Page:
The University of Utah has become a National Science Foundation Innovation Corps (I-Corps) Site.  Through this program, the NSF seeks to develop and nurture a national innovation ecosystem that builds upon fundamental research. It wants to benefit society by identifying promising research and projects with a potential to impact the greater society through commercialization.  Investigators selected for seed grants will receive support - in the form of mentoring, funding and education - to accelerate innovations that can attract subsequent third-party investment.



    • $3000 NSF Seed grant to de-risk the technology (some use limitations).  This is an NSF grant and qualifies for further NSF funding

    • An experienced industry mentor provides program oversight

    • Business Entrepreneurial education and resources provided

    • Access to additional funding for successful technologies

    • Qualify to apply for full NSF team grant


I-Corps seed grants give the project team access to capital and resources to prototype and de-risk their technology and make informed market and stakeholder based business decisions on its commercialization potential. 

Expected outcome of the I-Corps projects will be threefold:

    1. Make a clear go/no go decision regarding viability of products and services
    2. A business transition plan if a “go” decision is made
    3. A technology demonstration for potential investors/partners


Expectations from the I-Corps Grant:

Completion of the I-Corps grant is expected to contribute to one or more of the following:

    • New start-up businesses
    • Licensing
    • SBIR proposals
    • NSF Team Grant Proposals
    • A business plan suitable for review by third-party investors
    • Students prepared to be entrepreneurially competitive
    • New curriculum development or improvement in current curricula


Team: An I-Corp team will need to be established prior to proposal submission.

The I-Corps team will consist of three roles:

    1. Entrepreneurial Lead (EL);
    2. I-Corps Mentor (ICM);
    3. Principal Investigator (PI).


The Entrepreneurial Lead could be a faculty member, Resident, Post-Doctoral scholar, graduate or other student with relevant knowledge of the technology and a deep commitment to investigate the commercial landscape surrounding the innovation. The Entrepreneurial Lead should also be capable and have the will to support the transition of the technology, should the I-Corps project demonstrate the potential for commercial viability. The approach to develop the technology disposition will be a structured hypothesis/validation approach. The Entrepreneurial Lead will be responsible for proceeding along a content-guided path to develop, over the course of the 12-week grant, a final technology disposition plan. We will help you find an EL/team if you do not have one identified.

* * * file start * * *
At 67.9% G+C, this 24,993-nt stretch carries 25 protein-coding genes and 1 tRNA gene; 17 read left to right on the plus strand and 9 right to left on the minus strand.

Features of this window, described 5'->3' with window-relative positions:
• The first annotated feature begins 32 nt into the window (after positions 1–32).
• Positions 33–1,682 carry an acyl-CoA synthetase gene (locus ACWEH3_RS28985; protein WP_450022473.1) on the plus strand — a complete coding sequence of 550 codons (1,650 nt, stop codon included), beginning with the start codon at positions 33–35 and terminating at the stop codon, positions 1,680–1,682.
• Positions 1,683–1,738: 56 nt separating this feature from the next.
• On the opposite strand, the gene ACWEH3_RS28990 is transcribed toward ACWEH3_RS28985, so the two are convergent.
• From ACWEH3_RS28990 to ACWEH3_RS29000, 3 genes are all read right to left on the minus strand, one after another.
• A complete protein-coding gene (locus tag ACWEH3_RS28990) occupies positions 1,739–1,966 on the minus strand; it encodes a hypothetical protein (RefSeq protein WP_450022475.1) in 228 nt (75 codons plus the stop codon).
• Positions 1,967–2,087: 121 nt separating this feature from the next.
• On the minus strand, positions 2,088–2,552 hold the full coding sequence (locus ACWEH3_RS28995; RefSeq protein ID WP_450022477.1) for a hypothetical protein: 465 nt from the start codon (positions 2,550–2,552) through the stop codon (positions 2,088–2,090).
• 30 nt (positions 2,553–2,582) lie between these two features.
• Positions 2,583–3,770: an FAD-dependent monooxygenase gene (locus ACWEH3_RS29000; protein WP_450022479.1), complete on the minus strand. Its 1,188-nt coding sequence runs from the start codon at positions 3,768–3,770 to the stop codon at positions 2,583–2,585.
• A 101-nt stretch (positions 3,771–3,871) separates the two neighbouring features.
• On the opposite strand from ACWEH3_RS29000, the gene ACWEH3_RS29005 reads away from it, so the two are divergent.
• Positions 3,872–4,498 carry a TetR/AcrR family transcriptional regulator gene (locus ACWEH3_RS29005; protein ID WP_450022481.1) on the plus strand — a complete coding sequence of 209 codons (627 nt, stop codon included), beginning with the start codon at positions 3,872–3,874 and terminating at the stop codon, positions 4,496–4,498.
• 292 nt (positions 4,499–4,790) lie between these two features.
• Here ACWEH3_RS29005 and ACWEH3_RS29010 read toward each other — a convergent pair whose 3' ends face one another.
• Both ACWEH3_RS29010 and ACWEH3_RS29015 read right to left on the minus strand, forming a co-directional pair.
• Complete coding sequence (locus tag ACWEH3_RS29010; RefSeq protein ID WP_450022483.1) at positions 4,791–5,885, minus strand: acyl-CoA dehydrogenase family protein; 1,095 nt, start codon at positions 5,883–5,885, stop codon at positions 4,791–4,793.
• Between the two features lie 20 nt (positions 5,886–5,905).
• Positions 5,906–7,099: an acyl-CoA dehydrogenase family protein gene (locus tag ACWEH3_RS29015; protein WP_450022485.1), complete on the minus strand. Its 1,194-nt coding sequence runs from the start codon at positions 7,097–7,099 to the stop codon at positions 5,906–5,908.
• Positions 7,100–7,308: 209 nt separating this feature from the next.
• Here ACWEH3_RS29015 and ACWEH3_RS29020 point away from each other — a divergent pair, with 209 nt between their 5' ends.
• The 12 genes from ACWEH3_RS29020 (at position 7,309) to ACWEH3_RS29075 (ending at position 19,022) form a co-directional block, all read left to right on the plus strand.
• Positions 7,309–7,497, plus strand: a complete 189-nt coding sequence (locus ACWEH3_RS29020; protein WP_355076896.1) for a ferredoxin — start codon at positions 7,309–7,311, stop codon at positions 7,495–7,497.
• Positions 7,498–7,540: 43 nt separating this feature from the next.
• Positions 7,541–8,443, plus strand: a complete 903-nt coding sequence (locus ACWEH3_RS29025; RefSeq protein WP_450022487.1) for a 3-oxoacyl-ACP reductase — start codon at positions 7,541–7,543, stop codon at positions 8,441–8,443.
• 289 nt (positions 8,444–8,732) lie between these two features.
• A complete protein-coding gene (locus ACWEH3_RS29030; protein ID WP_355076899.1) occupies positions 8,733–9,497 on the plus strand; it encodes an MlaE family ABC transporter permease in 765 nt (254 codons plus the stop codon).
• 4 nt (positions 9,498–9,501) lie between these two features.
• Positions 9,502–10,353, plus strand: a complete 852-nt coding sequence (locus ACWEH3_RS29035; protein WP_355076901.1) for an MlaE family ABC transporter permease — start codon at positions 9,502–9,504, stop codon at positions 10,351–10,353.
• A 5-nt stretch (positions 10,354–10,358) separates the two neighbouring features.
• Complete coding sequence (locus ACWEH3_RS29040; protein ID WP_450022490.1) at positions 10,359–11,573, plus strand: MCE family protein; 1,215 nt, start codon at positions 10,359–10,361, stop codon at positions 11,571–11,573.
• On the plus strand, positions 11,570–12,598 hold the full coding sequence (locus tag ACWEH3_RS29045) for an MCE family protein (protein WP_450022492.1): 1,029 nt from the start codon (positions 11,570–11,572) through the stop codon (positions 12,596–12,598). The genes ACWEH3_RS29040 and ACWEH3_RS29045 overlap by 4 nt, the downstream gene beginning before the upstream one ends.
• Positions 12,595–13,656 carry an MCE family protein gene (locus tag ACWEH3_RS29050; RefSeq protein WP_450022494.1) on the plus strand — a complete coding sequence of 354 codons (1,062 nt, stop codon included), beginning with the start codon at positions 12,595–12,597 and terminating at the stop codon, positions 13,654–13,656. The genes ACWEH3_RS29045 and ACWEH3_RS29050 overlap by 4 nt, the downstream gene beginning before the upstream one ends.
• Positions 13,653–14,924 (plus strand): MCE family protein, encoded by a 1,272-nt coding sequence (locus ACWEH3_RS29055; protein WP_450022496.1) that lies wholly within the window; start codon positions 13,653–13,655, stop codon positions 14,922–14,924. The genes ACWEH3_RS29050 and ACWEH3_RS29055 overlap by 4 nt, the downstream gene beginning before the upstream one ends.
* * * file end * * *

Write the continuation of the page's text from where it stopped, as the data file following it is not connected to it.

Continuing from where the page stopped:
The I-Corps Mentor will be an experienced or emerging entrepreneur with proximity to the institution and experience in transitioning technology to commercialization. The I-Corps Mentor will be responsible for guiding the team forward and tracking progress through regular communication with the Cognizant NSF I-Corps site director. The mentor is not paid for going through the program, but could become part of the venture if all parties so desire. We will assign you a suitable Mentor.

The Principal Investigator will be responsible for overall grant management. There is no specified limit on the number of Principal Investigators (PI), but a PI is limited to one I-Corps proposal during each submission window.


Commitment to participate in the program elements and pursue online curriculum:

    1. Participate in monthly I-Corps team events (2 hour evening events)
    2. Complete a final and of grant summary
    3. Present a 10-minute “elevator pitch” of your technology at the University of Utah Translational Medicine Symposium in February 2015.
    4. Teams will track 12-week progression using the supplied Launchpad Central software
    5. Each team must commit to pursuing a formal hypothesis-validation approach to identify and mitigate gaps in knowledge in the following areas using the online curriculum:
      • Value Proposition of the proposed product or service
      • Customer/User use-case and pain point
      • Demand Creation
      • Channel Development
      • Revenue Model
      • Partnership Strategy
      • Resource Requirement
      • Regulatory considerations
      • Capital acquisition strategies


Application Qualifications:

    1. All University of Utah faculty may apply (including adjunct faculty)
    2. Technology must be assigned/assignable to the University
    3. Must be a life sciences technology (preference given to healthcare applications)


Application Process:

  1. Complete the application form on I-Corps

  2. Submit the application by email to CMI@UTAH.EDU no later than midnight on 10 October 2015.

  3. Finalists may be asked to provide a 5-8 minute technology presentation


2015-2016 Training Seminars

During 2015-2016 program, all teams will participate in nine training sessions:

     Fall 2015 session: November 4; November 18; December 2

     Winter 2016 session: January 13; January 27; February 10

     Spring 2016 session: March 9; March 23; April 6


In addition, the teams may be asked to present their "elevator pitch" during the Translational Medicine Conference 2016 (Winter 2016, to be announced)